PRESS RELEASE-25 June 2008
Rapid Situation and Response Assessment of Drugs and HIV in Bangladesh, Bhutan, India, Nepal and Sri Lanka
UNODC releases regional report
Rapid assessments are used increasingly to assist in the development of public health interventions for drug related problems. Patterns of drug use, injecting and associated consequences vary between areas and social groups within the same country and can change quickly over time. The responses to problems can also vary within the country and are influenced by social, cultural, economic, religious and political factors. Conventional research has limitations in developing responses to the rapidly emerging problems. Rapid assessments help to identify resources and opportunities for interventions; help develop socially, culturally, politically, and economically appropriate interventions; identify factors that impede or enhance the effectiveness of interventions; and develop action plans for interventions.
The primary purpose of the Rapid Situation and Response Assessment (RSRA) conducted by "Project RAS/H13: Prevention of transmission of HIV among drug users in SAARC countries", was to assess the HIV related risk behaviors, adverse health consequences and knowledge, attitudes relating to HIV/AIDS amongst drug users and their regular sexual partners in Bangladesh, Bhutan, India, Nepal and Sri Lanka. The RSRA demonstrated that it is possible to reach out to the hidden populations of drug users as well as their regular sexual partners. The assessments yielded valuable information that can guide future interventions targeting drug users and their regular sexual partners in this region.
The RSRA was conducted over a three-month period (June-August 2005) in the four countries of Bangladesh, India, Nepal and Sri Lanka. The RSRA in Bhutan was carried out in May 2006. Mentor agencies were identified in these five countries and were given the responsibility of identifying and coordinating with the partner Non Governmental Organizations (NGOs). Forty NGO partners were involved in the RSRA (India: 24; Nepal: 6; Bangladesh: 5; Sri Lanka: 4; and, Bhutan: 1). Overall, the RSRA reached 9,465 current drug users (India: 5,800; Nepal:1,330; Bangladesh: 1,090; Sri Lanka: 1,045; and Bhutan: 200) and 4,612 of their female regular sex partners (India: 3,328; Sri Lanka: 708; Nepal: 417; Bangladesh: 136; and Bhutan: 23) for the assessment. The strategy for data collection used for the report were initial mapping of drug use/injecting drug use, ethnographic mapping of certain neighbourhoods and geographical locations identified to have high prevalence of drug use and drug injecting, and development of a recruitment plan for each site.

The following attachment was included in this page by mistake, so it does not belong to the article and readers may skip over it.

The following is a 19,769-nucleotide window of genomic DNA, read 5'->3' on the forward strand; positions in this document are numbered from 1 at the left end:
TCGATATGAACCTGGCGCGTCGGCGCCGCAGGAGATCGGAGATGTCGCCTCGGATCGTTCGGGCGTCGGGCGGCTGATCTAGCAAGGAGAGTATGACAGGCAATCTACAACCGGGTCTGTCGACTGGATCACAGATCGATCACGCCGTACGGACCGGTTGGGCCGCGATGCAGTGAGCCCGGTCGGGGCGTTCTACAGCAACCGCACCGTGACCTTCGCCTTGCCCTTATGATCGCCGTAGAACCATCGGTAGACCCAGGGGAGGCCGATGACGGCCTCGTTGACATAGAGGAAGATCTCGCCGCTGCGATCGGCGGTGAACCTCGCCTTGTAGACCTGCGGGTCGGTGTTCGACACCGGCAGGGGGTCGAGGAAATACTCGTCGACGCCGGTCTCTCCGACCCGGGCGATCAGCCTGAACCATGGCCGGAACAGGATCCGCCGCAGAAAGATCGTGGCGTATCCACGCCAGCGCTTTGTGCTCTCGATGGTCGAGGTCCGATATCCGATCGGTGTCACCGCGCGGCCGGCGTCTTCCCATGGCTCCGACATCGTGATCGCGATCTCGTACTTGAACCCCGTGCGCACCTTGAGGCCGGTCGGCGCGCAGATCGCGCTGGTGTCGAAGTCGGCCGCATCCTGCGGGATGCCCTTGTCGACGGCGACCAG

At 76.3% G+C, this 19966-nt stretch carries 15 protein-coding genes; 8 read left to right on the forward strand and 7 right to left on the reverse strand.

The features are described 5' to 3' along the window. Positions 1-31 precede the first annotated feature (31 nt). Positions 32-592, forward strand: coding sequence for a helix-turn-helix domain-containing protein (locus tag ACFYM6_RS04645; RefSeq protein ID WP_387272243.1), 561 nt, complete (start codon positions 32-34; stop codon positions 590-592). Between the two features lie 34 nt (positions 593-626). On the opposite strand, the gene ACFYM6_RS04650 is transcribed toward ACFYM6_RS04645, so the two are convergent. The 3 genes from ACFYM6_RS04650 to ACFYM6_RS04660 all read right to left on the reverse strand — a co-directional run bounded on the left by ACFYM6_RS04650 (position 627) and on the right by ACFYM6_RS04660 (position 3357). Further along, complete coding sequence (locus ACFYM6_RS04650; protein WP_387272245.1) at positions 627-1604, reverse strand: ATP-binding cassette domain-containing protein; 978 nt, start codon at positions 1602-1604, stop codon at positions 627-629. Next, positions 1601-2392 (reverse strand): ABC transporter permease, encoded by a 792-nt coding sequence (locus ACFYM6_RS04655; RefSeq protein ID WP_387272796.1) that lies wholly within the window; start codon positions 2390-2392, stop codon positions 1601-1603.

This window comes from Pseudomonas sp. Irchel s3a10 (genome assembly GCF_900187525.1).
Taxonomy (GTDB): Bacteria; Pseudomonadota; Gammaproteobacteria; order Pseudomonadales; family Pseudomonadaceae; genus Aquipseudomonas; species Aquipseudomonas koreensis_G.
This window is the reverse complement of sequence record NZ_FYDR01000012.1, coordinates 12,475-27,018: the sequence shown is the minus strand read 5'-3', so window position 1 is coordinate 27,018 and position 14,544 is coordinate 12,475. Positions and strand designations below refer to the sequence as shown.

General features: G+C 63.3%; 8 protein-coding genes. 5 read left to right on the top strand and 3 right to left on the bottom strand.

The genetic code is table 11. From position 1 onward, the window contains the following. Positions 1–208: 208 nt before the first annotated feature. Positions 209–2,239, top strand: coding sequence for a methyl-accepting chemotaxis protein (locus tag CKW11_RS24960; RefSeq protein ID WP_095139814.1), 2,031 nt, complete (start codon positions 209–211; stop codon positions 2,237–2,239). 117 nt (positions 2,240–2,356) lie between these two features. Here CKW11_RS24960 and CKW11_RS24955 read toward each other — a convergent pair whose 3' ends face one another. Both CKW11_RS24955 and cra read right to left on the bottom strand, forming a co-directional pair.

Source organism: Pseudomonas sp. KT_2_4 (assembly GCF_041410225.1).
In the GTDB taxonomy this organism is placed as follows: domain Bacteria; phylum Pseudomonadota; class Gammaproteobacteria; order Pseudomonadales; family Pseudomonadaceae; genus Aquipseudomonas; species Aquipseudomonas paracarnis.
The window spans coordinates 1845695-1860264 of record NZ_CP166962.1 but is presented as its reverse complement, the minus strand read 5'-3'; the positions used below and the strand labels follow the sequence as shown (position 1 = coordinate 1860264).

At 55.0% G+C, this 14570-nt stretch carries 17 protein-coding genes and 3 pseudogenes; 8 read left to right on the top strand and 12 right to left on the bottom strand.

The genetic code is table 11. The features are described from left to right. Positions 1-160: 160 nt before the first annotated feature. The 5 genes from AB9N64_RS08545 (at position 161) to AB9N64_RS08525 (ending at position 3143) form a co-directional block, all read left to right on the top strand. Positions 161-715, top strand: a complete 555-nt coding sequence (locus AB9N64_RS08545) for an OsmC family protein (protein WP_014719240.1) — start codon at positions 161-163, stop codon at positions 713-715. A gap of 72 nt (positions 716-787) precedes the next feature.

The report recommends that future interventions should aim to:
• Prevent the transitions from licit drug use (like tobacco and alcohol) to opioid use.
• Prevent the switch to injecting by the non-injection opioid users.
• Targeted interventions for drug users should address both the injection and the sexual related risk behaviours.
• Promoting condom use among the drug users and their regular sexual partners is an important challenge and individual, couple and community level interventions are needed to deal with this vital issue.
• Comprehensive HIV prevention interventions for drug users should include community outreach for drug users and their sexual partners, interventions to increase access to sterile injection equipment (e.g., needle syringe programmes), promoting condoms with all sexual partners, primary medical care for abscess management, treatment for sexually transmitted infections (STIs) and voluntary counselling and testing (VCT).
• Drug dependence treatment, in particular, evidence based treatment like opioid substitution treatment needs to be implemented and scaled up in the region.
These are among the findings of the report titled "
Rapid Situation and Response Assessment of Drugs and HIV in Bangladesh, Bhutan, India, Nepal and Sri Lanka- A regional Report ", released today (25 June) in New Delhi.
Mr. Oscar Fernandes , Convenor of the Parliamentary Forum on HIV/AIDS and Union Minister for Labour and Employment, formally released the report (via a video message).
Mr. Rajiv Chandran , Officer-in-Charge, UNIC read out the message from UN Secretary-General Ban Ki-moon on the International Day Against Drug Abuse and Illicit Trafficking, 26 June.
Ms. Ashita Mittal , Officer-in-Charge, UNODC ROSA, shared her insights on HIV prevention among drug users and the importance of an enabling environment in achieving this objective.
Dr. Denis Broun , UNAIDS Country Coordinator, underlined the importance of strengthening the provision of a comprehensive package of services for drug users and their partners.
Dr. Suresh Kumar , principal author, highlighted the salient findings of the report, the methodology used and the recommendations for future.